Reflections on my first novel studies

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My year elevens finished reading The House on Mango Street (NZ Link | US Link) last week, and my year twelves are close to the end of Lord of the Flies (NZ Link | US Link). I might add to this post as the rest of the term goes on, as we’ll be doing work related to the text for assessment this term. I’m hoping I’ll remember this post is here when I (hopefully) teach these texts again next year.

Text choice

Several teachers that I talked to during my masters research said that they used to teach Lord of the Flies, but that students didn’t find it engaging any more. I found this strange – it’s an adventure story about a bunch of kids stranded on an island with no adult supervision, what’s not to love? I’d say my response has now been supported by the reactions of my year twelves. They’ve been really engaged in the story and the characters, and keen to find out what happens next. While they have struggled to make sense of the long, descriptive passages at time, one student (who often struggles with the class) commented that the author was “really good at describing stuff.” They’ve now had some practice reading more complex language than they would usually encounter. The novel has plenty of interesting ideas that we will continue to dig into, and the meanings in the text are many-layered. It provides ample opportunities to talk about key disciplinary concepts like symbolism and character, which also means it ties in well to the assessments we’ll be doing. It’s also a classic which is frequently referenced in contemporary culture, providing useful background knowledge for future texts. All in all, Lord of the Flies rates highly on the four criteria I used in my masters’ thesis: student interest, suitability for assessment (although we’ll have to wait and see how their actual work turns out), linguistic complexity, and literary quality.

House on Mango Street is a little shakier, although I’m sure a lot of that is due to my teaching of it, discussed more below. I think my students are still unsure what the point of reading the book was, although I cleared up that up for myself a bit when I finally wrote a unit plan. The vignette structure was a major barrier, but could have been a major asset – learning to tie the different parts of the story together would prepare students for other non-linear text types in the future. Unfortunately, I didn’t recognise how jarring this structure would be for them, and didn’t put enough time into it. It’s important to recognise that this is an issue with teaching, rather than text selection – teaching complex texts is good, but students need to be taught how to deal with that complexity. HoMS met my criteria for complexity, but I didn’t provide enough scaffolding to make use of this. Student interest was lower than I thought it would be – I helped them think about links to their own experience, but perhaps I didn’t make these clear enough, or perhaps they just thought that Esperanza’s everyday life is as boring as she is. I think it would have helped to lean on the gender themes a bit more, as they definitely were a bit upset by the sexism displayed by some of the characters, and that might have boosted interest as well as given us a way into deeper exploration of the themes in the text, which we never really got far with. Basically, I think that this text still has a lot of potential, and ought to be accessible to this age group (it’s often taught much younger), but I need to put a lot of thought into how I’ll improve my teaching of it next year.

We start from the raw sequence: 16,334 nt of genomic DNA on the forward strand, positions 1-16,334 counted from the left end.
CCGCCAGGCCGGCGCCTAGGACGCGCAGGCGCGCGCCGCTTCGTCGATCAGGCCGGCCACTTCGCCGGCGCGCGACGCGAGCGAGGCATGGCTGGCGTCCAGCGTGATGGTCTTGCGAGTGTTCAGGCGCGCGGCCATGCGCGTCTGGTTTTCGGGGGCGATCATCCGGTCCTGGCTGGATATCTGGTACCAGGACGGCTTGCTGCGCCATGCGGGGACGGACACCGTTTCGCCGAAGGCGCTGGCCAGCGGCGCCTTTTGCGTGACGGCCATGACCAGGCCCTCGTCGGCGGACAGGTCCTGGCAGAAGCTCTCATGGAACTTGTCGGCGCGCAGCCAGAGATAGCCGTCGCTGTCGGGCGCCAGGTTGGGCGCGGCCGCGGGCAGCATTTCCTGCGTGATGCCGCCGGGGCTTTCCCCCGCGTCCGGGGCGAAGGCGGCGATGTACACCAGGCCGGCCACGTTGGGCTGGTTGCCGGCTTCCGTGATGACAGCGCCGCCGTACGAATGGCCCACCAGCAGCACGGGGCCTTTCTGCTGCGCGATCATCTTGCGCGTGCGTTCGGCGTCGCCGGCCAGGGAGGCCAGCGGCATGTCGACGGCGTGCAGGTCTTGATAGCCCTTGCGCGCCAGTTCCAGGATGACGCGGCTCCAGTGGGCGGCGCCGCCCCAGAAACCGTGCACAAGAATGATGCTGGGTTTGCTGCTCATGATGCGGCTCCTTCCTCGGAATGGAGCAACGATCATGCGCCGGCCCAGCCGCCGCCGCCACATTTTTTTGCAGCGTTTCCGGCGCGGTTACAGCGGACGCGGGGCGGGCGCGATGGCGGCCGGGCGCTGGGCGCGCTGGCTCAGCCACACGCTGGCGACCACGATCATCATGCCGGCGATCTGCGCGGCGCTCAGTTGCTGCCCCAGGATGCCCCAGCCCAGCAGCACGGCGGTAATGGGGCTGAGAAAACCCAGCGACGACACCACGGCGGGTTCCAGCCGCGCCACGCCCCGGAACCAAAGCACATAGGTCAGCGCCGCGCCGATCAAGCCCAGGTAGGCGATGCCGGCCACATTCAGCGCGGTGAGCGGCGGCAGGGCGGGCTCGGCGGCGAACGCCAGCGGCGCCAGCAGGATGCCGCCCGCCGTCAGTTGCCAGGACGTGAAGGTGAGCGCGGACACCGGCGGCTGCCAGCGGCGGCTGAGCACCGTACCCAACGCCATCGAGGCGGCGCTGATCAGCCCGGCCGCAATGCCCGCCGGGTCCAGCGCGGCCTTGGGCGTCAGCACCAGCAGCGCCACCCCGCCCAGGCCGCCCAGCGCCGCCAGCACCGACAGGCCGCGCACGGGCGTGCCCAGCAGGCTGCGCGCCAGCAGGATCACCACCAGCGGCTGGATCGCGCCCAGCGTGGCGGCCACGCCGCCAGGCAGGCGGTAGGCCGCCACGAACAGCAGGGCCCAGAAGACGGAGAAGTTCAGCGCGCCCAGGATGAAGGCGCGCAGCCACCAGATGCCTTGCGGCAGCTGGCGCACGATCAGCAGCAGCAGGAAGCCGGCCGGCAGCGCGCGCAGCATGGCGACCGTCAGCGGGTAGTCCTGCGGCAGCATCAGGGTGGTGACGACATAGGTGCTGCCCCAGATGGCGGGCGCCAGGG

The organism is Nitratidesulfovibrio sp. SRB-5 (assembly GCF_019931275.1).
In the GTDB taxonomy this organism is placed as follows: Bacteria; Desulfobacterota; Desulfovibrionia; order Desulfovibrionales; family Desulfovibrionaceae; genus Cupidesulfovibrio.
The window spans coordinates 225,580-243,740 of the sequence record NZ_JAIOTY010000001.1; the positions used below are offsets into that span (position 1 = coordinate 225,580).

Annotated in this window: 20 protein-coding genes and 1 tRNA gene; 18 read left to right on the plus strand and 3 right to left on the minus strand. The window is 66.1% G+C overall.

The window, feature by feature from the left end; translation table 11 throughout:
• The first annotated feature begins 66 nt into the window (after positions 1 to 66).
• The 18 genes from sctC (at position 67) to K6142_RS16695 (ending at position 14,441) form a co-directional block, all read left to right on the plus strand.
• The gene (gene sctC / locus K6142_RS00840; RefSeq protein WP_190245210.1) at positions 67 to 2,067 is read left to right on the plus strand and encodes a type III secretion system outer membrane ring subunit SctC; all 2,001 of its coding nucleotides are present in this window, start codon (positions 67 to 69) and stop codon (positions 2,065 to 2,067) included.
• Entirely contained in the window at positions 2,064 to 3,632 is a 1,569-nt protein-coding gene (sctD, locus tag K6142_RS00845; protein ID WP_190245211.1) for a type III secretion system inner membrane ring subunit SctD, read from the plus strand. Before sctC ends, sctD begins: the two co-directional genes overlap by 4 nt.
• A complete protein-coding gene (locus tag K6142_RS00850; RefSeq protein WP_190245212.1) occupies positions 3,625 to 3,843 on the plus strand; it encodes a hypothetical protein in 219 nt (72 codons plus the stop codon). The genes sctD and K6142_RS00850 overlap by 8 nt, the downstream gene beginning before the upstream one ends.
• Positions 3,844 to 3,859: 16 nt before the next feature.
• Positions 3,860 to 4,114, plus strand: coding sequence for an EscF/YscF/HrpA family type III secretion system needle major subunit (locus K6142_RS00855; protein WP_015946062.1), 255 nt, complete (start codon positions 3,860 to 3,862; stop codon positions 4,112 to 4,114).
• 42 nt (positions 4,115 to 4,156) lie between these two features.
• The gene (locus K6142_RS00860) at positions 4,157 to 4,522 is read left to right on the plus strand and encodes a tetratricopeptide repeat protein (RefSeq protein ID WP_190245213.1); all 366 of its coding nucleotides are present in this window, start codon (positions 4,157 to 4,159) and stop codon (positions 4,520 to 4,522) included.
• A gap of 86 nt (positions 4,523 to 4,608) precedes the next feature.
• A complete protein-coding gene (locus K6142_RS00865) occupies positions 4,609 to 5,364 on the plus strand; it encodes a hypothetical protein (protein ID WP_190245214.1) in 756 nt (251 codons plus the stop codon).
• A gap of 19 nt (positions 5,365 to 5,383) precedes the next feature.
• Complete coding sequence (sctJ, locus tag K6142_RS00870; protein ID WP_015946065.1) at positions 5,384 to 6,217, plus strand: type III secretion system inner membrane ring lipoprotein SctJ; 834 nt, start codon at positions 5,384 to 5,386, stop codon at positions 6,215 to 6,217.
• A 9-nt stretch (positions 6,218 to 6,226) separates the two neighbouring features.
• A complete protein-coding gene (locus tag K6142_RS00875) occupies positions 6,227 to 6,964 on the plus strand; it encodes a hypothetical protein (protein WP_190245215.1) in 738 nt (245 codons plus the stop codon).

Getting the reading done

Both classes relied a lot on the text being read to them. There was no silent/independent reading, and little oral reading by students. This allowed me to model what good, expressive reading sounds like, but probably reduced the amount of actual reading that students did and limited their chances to really build their reading skills. This article suggests that my ‘just reading model’ is beneficial, especially for struggling readers. It also suggests strategies that can make it more effective.

For The House on Mango Street, I read the majority of the text aloud, and had a few students participate in readers’ theatre for some of the vignettes with lots of dialogue. Some students asked if they could just read it on their own, and in retrospect with this group I probably could have done that, provided I had some tasks afterwards that made them accountable for doing the reading. I still would have needed to give them the time to do this reading in class, as I doubt they would have done any homework reading. Most students did not like doing the readers’ theatre reading, although one student got into it and this helped get the rest engaged in listening more closely than usual. I think this process would have helped more with comprehension if I had had the participating students standing together at the front of the room and acting as if they were actually having a conversation with one another, not just reading deadpan from random places in the room. However, I think I would have encountered a lot more resistance if I had tried to make this happen. For the most part, students were quiet while I read and most of them seemed to be following along in their own books, although a few persistently refused to do this. Jasmine Lane mentions having students write down answers to ‘stop-and-jot TDQs’ as a way of keeping students engaged while listening to someone else read, although I’m not sure my students would find the need to answer a question all that compelling. The vignette structure was difficult to navigate in terms of getting through the text, because you can’t stop and have a discussion about every chapter like you could with a text with fewer sections. Many vignettes were simply read without comment, which certainly didn’t help students make links between them.